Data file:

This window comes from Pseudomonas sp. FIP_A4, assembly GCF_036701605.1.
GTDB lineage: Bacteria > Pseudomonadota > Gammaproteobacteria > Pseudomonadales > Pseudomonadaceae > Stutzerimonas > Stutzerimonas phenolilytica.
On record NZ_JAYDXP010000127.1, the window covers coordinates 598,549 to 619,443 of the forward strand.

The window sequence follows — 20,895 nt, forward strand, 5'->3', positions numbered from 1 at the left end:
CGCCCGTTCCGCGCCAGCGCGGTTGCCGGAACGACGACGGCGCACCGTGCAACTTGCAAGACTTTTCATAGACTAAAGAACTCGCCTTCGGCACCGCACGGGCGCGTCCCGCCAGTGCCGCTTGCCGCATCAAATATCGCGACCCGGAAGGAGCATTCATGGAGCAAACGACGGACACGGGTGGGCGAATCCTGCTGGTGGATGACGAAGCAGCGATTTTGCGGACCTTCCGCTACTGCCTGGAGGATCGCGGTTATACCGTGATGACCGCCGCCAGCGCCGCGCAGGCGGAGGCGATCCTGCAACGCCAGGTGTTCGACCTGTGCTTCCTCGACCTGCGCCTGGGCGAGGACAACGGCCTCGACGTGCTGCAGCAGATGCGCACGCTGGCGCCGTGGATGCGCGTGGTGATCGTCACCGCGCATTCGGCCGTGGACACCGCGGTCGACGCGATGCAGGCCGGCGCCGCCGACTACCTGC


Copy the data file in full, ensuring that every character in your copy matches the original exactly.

This window comes from Pseudomonas sp. FIP_A4, assembly GCF_036701605.1.
GTDB lineage: Bacteria > Pseudomonadota > Gammaproteobacteria > Pseudomonadales > Pseudomonadaceae > Stutzerimonas > Stutzerimonas phenolilytica.
On record NZ_JAYDXP010000127.1, the window covers coordinates 598,549 to 619,443 of the forward strand.

The window sequence follows — 20,895 nt, forward strand, 5'->3', positions numbered from 1 at the left end:
CGCCCGTTCCGCGCCAGCGCGGTTGCCGGAACGACGACGGCGCACCGTGCAACTTGCAAGACTTTTCATAGACTAAAGAACTCGCCTTCGGCACCGCACGGGCGCGTCCCGCCAGTGCCGCTTGCCGCATCAAATATCGCGACCCGGAAGGAGCATTCATGGAGCAAACGACGGACACGGGTGGGCGAATCCTGCTGGTGGATGACGAAGCAGCGATTTTGCGGACCTTCCGCTACTGCCTGGAGGATCGCGGTTATACCGTGATGACCGCCGCCAGCGCCGCGCAGGCGGAGGCGATCCTGCAACGCCAGGTGTTCGACCTGTGCTTCCTCGACCTGCGCCTGGGCGAGGACAACGGCCTCGACGTGCTGCAGCAGATGCGCACGCTGGCGCCGTGGATGCGCGTGGTGATCGTCACCGCGCATTCGGCCGTGGACACCGCGGTCGACGCGATGCAGGCCGGCGCCGCCGACTACCTGC